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Home Events Events Archive 2014 Reliability-output Decoding and Low-latency Variable-length Coding Schemes for Communication with Feedback

Reliability-output Decoding and Low-latency Variable-length Coding Schemes for Communication with Feedback

— filed under:

  • PhD Defenses
When Apr 21, 2014
from 10:00 AM to 12:00 PM
Where Engr. IV Building, Maxwell Room 57-124
Contact Name
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Adam Williamson

Advisor: Prof. Richard Wesel



This talk focuses on the short-blocklength performance of coded communication systems with feedback. We demonstrate two deterministic coding schemes using tail-biting convolutional codes that can deliver rates surpassing the information-theoretic lower bound at short blocklengths. The first scheme, a reliability-based retransmission scheme using decision feedback, requires only a single bit of feedback (ACK/NACK) after each decoding attempt. In contrast, our information-feedback scheme employs two-phase incremental redundancy and uses feedback of the received symbols to confirm or reject the decoder's tentative estimate. We then discuss implications of these schemes when used in practical systems, namely the performance when decoding is limited to packets instead of individual symbols.

For the decision-feedback scheme, we present a novel reliability-output decoding algorithm for tail-biting convolutional codes, based on the reliability-output Viterbi algorithm (ROVA) for terminated convolutional codes. Whereas terminated convolutional codes suffer from a rate penalty at short blocklengths, tail-biting convolutional codes are throughput-efficient and suitable for used in low-latency hybrid ARQ schemes. This talk makes connections to recent work in finite-blocklength information theory and also describes how feedback is used in modern communication standards, such as 802.11 and 3GPP.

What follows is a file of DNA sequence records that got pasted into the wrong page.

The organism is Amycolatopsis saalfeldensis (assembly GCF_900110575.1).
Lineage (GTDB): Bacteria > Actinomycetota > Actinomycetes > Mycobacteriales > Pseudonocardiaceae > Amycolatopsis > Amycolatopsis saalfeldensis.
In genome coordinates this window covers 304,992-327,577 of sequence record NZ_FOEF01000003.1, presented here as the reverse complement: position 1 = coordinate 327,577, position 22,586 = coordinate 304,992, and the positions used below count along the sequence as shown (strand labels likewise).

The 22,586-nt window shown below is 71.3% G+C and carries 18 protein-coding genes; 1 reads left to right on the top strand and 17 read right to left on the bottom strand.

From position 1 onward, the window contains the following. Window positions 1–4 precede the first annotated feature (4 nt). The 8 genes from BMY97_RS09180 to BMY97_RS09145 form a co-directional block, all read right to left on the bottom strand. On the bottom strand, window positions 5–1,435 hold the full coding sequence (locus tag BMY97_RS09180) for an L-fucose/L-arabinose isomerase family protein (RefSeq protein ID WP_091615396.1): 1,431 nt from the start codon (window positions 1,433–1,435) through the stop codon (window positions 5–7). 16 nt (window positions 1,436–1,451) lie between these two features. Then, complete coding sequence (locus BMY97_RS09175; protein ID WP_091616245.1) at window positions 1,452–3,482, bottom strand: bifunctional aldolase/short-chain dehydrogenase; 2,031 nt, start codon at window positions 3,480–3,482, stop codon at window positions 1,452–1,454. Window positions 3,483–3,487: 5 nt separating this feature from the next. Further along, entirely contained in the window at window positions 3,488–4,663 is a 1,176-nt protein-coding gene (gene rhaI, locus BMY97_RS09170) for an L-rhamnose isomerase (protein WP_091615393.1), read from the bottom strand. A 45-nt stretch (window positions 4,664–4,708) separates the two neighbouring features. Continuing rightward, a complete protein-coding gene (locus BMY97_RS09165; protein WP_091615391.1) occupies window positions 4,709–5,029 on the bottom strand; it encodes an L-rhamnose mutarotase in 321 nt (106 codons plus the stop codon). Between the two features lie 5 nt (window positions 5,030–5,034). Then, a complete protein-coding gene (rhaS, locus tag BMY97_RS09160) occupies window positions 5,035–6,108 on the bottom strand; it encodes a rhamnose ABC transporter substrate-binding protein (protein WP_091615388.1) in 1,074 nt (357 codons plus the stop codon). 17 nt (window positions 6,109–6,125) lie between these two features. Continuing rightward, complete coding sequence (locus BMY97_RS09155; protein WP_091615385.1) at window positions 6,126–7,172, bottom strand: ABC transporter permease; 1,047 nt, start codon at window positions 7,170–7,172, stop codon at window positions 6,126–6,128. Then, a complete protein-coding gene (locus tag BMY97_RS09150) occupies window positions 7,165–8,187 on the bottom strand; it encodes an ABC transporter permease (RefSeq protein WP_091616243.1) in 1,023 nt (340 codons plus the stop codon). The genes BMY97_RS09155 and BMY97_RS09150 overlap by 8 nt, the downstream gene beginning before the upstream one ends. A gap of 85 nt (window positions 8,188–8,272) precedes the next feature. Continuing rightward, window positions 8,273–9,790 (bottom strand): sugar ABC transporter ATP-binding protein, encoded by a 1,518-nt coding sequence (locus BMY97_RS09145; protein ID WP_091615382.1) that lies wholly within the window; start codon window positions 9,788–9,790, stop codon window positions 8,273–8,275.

Adam Williamson is a PhD candidate in the Electrical Engineering Department at UCLA, where he is a member of the Communication Systems Laboratory. He received the 2013 PhD Preliminary Exam Award for the Signals and Systems area. Adam completed a master’s degree in Electrical Engineering from UCLA in 2012. He received bachelor’s degrees in Electrical & Computer Engineering, Applied Math, and Physics, in 2008, all from the University of Rochester.

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